The anti-Roman sentiment was further fed by Germany’s long history with Rome which had regarded Germans as barbarians, including Italian Renaissance scholars such as Hermolaus Barbarus (1454-1493) (Stadtwald, 1996, p. 61; Krebs, 2009, p. 283; Strauss, 1976, pp. 73-4). This in turn induced longing for pride at a time when Germans were stereotyped as drunkards and barbarous. As Conrad Celtis (1459-1508) explained, ‘writers […] ascribe to us drunkenness, cruelty, savagery and every other vice bordering on bestiality and excess’ (Celtis, 1948, p. 43). Celtis, who died before 1517, combined reformation thought with German independence by calling upon Germans to rise against the corruption of the foreign papacy and to restore their honour and dignity, by stating: ‘The Emperor rules in the German lands, but the Roman shepherd alone enjoys the pasture. When will Germany regain her old strength and shake off the foreign yoke?’ (Cited in Waley and Denley, 2013, p. 235; Estep, 1986, p. 53; Silver, 1998, p. 40; Cunningham and Grell, 2000, p. 1) The desire for independence from Rome, in conjunction with Germany’s rich printing culture, can explain why the Reformation began and succeeded in the German lands.

A reinterpretation of the history of the early Germans allowed the German people to contrast their simple beginnings with the decadence of Rome (Krebs, 2009, p. 105). The Reformation in Germany was incited by humanists, like Hutten, who wanted a unified German identity, which was in turn driven by a desire to unite the nation and purify the Church (Stolleis, 1998, p. 15). Rome’s constant press for taxes reinforced this sentiment (Krebs, 2009, p. 283; Strauss, 1971, pp. 73-4). For example, recalling the mythical glory of the ancient ‘German race,’ Celtis delivered an oration to the University of Inglostadt:

Assume, O men of Germany, that ancient spirit of yours, with which you so often confounded and the terrified Romans, and turn your eyes to the frontiers of Germany; collect together her torn and broken territories. Let us be ashamed, ashamed, I say, to have placed upon our nation the yoke of slavery, and to be praying tributes and taxes to foreign and barbarian kings. O free and powerful people, O noble and valiant race, plainly worthy of the Roman empire (Celtis, 1948, p. 47).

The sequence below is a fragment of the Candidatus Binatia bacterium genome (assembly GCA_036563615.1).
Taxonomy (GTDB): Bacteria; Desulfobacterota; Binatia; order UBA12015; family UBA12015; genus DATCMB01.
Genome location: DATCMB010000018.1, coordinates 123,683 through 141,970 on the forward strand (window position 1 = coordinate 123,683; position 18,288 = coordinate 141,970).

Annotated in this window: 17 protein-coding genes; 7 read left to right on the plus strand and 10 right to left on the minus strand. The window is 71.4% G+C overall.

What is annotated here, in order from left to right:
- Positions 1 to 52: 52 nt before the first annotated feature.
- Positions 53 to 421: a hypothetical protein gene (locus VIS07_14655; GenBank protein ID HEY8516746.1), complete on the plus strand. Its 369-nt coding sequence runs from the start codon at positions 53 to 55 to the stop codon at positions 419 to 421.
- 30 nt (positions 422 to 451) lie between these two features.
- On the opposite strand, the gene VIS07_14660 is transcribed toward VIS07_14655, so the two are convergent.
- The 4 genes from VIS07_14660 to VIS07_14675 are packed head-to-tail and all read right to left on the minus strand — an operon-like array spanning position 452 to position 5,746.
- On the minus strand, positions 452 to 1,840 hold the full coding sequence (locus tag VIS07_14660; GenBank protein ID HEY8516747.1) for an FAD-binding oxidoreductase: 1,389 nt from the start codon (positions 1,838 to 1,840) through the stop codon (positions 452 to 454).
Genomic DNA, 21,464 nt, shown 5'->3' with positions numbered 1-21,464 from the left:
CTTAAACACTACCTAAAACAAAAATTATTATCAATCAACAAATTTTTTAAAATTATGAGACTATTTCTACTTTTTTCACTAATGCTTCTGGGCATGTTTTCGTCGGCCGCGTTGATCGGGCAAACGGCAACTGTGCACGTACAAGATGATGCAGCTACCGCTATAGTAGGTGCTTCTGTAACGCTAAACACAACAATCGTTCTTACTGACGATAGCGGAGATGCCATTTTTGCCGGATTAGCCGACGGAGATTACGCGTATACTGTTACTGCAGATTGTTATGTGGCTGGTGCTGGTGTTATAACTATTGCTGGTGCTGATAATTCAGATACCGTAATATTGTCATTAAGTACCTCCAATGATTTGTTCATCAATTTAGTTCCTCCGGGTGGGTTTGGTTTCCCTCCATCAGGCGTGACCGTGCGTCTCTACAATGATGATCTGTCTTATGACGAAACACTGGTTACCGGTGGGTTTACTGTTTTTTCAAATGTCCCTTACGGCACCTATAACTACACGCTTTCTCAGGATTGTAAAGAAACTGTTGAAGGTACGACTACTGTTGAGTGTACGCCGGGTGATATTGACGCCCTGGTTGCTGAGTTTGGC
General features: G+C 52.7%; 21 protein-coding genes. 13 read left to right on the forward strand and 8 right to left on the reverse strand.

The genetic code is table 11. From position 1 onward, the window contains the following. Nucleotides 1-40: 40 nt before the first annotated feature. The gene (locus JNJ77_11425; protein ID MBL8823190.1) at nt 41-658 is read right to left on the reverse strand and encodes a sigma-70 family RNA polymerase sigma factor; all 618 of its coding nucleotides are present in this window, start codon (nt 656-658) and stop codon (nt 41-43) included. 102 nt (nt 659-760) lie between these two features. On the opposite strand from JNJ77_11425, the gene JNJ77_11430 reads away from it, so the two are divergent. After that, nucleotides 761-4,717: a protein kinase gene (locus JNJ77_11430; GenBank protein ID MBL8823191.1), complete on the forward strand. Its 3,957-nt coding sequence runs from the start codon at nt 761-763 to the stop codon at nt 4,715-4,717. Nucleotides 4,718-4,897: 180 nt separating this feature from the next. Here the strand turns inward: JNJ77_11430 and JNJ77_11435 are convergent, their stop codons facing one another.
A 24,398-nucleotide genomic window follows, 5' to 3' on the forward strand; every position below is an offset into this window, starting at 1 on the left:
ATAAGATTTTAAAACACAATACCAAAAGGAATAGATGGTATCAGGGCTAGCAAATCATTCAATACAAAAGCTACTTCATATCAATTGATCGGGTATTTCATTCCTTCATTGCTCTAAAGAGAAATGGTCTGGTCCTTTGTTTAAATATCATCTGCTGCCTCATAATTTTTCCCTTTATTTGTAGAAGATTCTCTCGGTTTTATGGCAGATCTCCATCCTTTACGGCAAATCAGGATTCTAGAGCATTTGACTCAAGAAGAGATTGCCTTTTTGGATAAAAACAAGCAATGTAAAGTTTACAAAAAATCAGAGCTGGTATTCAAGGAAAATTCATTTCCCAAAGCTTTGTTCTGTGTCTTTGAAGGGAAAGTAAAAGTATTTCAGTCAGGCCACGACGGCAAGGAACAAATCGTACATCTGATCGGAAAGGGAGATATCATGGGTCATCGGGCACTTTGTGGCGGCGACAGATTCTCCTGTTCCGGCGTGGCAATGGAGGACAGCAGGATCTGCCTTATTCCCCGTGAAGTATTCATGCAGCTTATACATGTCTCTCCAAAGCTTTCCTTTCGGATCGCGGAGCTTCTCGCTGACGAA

Luther witnessed the corrupt indulgence of Rome first-hand during his travels in 1510-11, including the sale of indulgences for the building of St. Peter’s Basilica, which began in 1506 (Füssel, 2005, pp. 164-5). As Martin Luther had stated in a pamphlet marking a clear break from the papacy, An Open Letter to the Christian Nobility to the German Nation (An den christlichen Adel deutscher Nation, 1520): ‘How comes it that we Germans must put up with such robbery and such extortion of our property, at the hands of the pope? If the kingdom of France has prevented it, why do we Germans let them make such fools and apes of us?’ (Luther, 1947, p. 83) While the sphere of Italian influence remained, it served to both fuel resentment and as a means for literary and artistic representation (Muldoon, 1999, p. 115). In this way, the Protestant Reformation in Germany was as much about secular independence as it was spiritual.

The word ‘patriotism’ (derived from the Latin patria for fatherland) was used by humanists and referred to loyalty to governing institutions (Wilson, 2011, p. 103; Roshwald, 2006, pp. 4-5). However, the term ‘nationalism’ goes beyond the definition of patriotism and is imbued with cultural and ethnic identity (Wilson, 2011, p. 103). While using the term ‘nationalism’ in conjunction with pre-statehood sixteenth-century ‘Germany’ is contentious, a body of literature has argued against the orthodoxy that nationalism is exclusively a modern idea (See for example, Hirschi, 2011, pp. 1, 8-9; Roshwald, 2006, p. 1; Len Scales, 2005, p. 168; Schmidt, 1999). When referring to early German nationalism, it is not to equate it with the idea of the modern state but rather the beginnings of early national consciousness. To support this claim, John Hutchinson argued that nationalism is not just political but cultural and that ‘take the form of ethno-historical “revivals”’ (Hutchinson, 2013, p. 75). Humanists imagined a common German identity based on shared ancestry and language. However, they also defined themselves in what they were not in their quest for independence from Rome. This is for all intense and purposes nationalism (Roshwald, 2006, p. 5). Early modern Germans maintained a strong regional identity in parallel with their patriotism for the Empire (Stolleis, 1998, p. 11). However, nationalists like Hutten, wanted local powers eliminated in favour of national unity (Holborn, 1965, pp. 106-7).